(10 Sept. 1919)
The peace treaty signed in the Parisian suburb of St Germain-en-Laye between the Allied powers and Austria after World War I, in the framework of the Paris Peace Conferences. Austria was forced to accept the breakup of Austria-Hungary, and the creation of the Kingdom of Serbs, Croats, and Slovenes (Yugoslavia from 1929) from its former provinces of Dalmatia, Slovenia, and Bosnia-Hercegovina, as well as the creation of Czechoslovakia. In addition, Galicia returned to Poland, and Bukovina was ceded to Romania. The Trentino and South Tirol were ceded to Italy. Austria thus became a land-locked Alpine republic, reduced to entirely German-speaking areas (with the exception of a small Slavonic minority in Carinthia). Nevertheless, it was forbidden to carry the title of German Austria, nor was it allowed Anschluss with Germany, as had been demanded by the majority of the population in a referendum in March 1919. The Austrian army was limited in size to 30,000 men, with reparations to be decided at a later stage. The Treaty was signed with the greatest reluctance by representatives of the newly created Austrian Republic. For Austria, association with the harsh terms of the Treaty became a great subsequent burden and source of instability.Trianon, Treaty Of; map 1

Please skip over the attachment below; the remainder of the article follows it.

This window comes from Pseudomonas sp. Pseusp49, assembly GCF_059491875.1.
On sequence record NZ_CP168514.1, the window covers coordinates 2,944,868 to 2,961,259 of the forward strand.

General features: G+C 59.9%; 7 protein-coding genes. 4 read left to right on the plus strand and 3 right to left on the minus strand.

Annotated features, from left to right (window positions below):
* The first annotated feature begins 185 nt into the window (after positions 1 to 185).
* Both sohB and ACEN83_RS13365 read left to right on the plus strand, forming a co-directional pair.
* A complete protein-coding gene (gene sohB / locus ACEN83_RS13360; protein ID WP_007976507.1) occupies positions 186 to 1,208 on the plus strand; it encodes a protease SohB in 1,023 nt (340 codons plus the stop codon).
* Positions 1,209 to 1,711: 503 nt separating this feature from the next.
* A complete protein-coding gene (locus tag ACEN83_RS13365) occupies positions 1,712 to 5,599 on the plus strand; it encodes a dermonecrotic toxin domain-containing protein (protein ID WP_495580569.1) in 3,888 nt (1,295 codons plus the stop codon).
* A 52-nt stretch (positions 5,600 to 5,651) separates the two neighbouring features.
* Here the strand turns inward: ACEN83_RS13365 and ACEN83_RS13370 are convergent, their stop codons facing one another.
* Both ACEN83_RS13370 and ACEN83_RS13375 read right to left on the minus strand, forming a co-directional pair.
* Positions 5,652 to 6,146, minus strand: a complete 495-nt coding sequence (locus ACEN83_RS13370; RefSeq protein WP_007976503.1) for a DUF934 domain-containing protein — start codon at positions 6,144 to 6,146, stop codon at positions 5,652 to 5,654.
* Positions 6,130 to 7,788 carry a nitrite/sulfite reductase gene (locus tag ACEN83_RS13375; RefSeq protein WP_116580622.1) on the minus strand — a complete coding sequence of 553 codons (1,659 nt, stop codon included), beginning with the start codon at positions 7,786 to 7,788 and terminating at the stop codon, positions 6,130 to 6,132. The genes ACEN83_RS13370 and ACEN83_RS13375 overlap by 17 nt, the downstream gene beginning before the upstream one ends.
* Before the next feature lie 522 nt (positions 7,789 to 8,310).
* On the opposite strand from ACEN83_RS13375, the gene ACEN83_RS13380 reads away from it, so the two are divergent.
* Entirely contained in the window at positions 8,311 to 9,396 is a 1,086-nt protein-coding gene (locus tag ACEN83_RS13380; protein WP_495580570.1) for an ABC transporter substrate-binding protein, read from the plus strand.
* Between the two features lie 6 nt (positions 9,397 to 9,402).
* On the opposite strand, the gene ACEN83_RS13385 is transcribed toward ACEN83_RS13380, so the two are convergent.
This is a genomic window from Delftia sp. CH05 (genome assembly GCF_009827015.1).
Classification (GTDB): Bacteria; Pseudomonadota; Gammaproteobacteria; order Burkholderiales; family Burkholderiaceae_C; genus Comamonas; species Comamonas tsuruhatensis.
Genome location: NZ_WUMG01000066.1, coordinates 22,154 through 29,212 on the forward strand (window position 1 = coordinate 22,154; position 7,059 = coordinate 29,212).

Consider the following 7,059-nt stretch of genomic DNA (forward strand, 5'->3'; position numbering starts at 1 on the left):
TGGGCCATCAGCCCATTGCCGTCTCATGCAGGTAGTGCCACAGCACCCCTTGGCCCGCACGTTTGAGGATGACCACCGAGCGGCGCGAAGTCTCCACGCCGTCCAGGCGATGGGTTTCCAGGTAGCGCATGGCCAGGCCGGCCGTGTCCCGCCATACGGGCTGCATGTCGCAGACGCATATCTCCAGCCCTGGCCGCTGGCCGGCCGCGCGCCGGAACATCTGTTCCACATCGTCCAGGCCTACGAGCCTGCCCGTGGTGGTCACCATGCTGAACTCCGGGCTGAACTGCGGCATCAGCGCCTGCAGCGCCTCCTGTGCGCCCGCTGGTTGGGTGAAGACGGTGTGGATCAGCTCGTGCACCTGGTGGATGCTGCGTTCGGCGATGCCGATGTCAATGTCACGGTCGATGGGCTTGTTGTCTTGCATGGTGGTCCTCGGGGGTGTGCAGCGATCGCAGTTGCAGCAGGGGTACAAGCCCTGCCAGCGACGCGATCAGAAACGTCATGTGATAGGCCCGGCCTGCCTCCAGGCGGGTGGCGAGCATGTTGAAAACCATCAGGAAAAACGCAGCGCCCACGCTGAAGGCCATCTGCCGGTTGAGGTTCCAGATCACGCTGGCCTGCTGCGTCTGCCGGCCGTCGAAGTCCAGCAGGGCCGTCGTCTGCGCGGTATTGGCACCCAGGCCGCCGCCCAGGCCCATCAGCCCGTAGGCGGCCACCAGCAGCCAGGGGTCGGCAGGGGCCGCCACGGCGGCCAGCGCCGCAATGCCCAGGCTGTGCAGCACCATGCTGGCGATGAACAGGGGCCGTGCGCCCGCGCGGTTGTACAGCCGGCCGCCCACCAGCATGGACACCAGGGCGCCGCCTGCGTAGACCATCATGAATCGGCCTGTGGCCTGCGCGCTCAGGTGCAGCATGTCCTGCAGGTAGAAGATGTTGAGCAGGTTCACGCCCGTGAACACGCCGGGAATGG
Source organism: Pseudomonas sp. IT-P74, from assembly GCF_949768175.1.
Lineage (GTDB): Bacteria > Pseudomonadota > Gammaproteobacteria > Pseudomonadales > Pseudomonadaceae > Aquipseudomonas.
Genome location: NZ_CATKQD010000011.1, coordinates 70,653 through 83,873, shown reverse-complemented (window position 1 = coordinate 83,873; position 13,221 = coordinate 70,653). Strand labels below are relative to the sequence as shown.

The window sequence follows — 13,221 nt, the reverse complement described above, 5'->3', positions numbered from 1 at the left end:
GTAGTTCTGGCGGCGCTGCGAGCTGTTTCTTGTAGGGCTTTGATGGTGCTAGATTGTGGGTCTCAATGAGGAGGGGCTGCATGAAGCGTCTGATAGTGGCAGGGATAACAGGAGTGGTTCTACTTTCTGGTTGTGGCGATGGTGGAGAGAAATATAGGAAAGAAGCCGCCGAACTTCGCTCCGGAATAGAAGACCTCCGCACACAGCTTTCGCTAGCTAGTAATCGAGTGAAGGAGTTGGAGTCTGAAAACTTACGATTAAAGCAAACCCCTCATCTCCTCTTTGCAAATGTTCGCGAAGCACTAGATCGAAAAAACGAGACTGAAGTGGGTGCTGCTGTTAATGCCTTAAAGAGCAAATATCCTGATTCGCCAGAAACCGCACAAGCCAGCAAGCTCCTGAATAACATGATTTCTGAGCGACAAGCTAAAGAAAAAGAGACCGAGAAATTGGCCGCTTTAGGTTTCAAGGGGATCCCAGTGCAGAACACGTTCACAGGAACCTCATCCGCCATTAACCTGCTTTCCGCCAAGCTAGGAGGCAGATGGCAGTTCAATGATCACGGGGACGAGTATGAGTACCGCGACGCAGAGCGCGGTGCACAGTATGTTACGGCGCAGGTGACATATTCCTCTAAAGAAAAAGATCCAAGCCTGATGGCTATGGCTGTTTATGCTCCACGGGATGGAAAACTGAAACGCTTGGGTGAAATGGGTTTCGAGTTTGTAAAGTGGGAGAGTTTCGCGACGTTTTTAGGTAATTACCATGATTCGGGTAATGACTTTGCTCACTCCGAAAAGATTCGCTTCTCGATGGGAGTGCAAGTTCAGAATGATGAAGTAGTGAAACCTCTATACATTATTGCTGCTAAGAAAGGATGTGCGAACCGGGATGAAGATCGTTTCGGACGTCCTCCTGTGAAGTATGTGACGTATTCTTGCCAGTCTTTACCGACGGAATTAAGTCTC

Trianon, Treaty Of; map 1
Subjects: International Law — History.